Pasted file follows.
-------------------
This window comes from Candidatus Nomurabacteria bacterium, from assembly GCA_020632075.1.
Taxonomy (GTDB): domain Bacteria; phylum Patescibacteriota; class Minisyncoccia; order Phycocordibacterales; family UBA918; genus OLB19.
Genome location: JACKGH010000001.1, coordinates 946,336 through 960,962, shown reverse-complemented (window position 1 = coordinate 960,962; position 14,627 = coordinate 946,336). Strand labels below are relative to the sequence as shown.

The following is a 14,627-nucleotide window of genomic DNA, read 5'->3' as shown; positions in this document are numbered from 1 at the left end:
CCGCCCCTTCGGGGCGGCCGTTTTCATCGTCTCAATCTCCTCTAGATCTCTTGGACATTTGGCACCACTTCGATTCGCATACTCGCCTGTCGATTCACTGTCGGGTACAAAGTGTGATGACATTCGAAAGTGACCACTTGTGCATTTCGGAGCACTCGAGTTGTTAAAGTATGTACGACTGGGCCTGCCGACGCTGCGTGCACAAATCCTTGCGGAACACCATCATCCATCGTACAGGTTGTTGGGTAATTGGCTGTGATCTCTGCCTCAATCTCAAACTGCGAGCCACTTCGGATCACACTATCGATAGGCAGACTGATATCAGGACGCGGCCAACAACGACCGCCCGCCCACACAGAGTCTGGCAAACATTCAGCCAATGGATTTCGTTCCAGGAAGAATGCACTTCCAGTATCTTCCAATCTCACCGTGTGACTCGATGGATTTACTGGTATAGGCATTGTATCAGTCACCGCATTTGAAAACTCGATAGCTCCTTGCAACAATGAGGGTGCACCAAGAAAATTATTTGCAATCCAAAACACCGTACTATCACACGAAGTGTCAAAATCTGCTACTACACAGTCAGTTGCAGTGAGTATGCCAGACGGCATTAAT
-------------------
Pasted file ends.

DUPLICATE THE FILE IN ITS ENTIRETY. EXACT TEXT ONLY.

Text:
This window comes from Candidatus Nomurabacteria bacterium, from assembly GCA_020632075.1.
Taxonomy (GTDB): domain Bacteria; phylum Patescibacteriota; class Minisyncoccia; order Phycocordibacterales; family UBA918; genus OLB19.
Genome location: JACKGH010000001.1, coordinates 946,336 through 960,962, shown reverse-complemented (window position 1 = coordinate 960,962; position 14,627 = coordinate 946,336). Strand labels below are relative to the sequence as shown.

The following is a 14,627-nucleotide window of genomic DNA, read 5'->3' as shown; positions in this document are numbered from 1 at the left end:
CCGCCCCTTCGGGGCGGCCGTTTTCATCGTCTCAATCTCCTCTAGATCTCTTGGACATTTGGCACCACTTCGATTCGCATACTCGCCTGTCGATTCACTGTCGGGTACAAAGTGTGATGACATTCGAAAGTGACCACTTGTGCATTTCGGAGCACTCGAGTTGTTAAAGTATGTACGACTGGGCCTGCCGACGCTGCGTGCACAAATCCTTGCGGAACACCATCATCCATCGTACAGGTTGTTGGGTAATTGGCTGTGATCTCTGCCTCAATCTCAAACTGCGAGCCACTTCGGATCACACTATCGATAGGCAGACTGATATCAGGACGCGGCCAACAACGACCGCCCGCCCACACAGAGTCTGGCAAACATTCAGCCAATGGATTTCGTTCCAGGAAGAATGCACTTCCAGTATCTTCCAATCTCACCGTGTGACTCGATGGATTTACTGGTATAGGCATTGTATCAGTCACCGCATTTGAAAACTCGATAGCTCCTTGCAACAATGAGGGTGCACCAAGAAAATTATTTGCAATCCAAAACACCGTACTATCACACGAAGTGTCAAAATCTGCTACTACACAGTCAGTTGCAGTGAGTATGCCAGACGGCATTAAT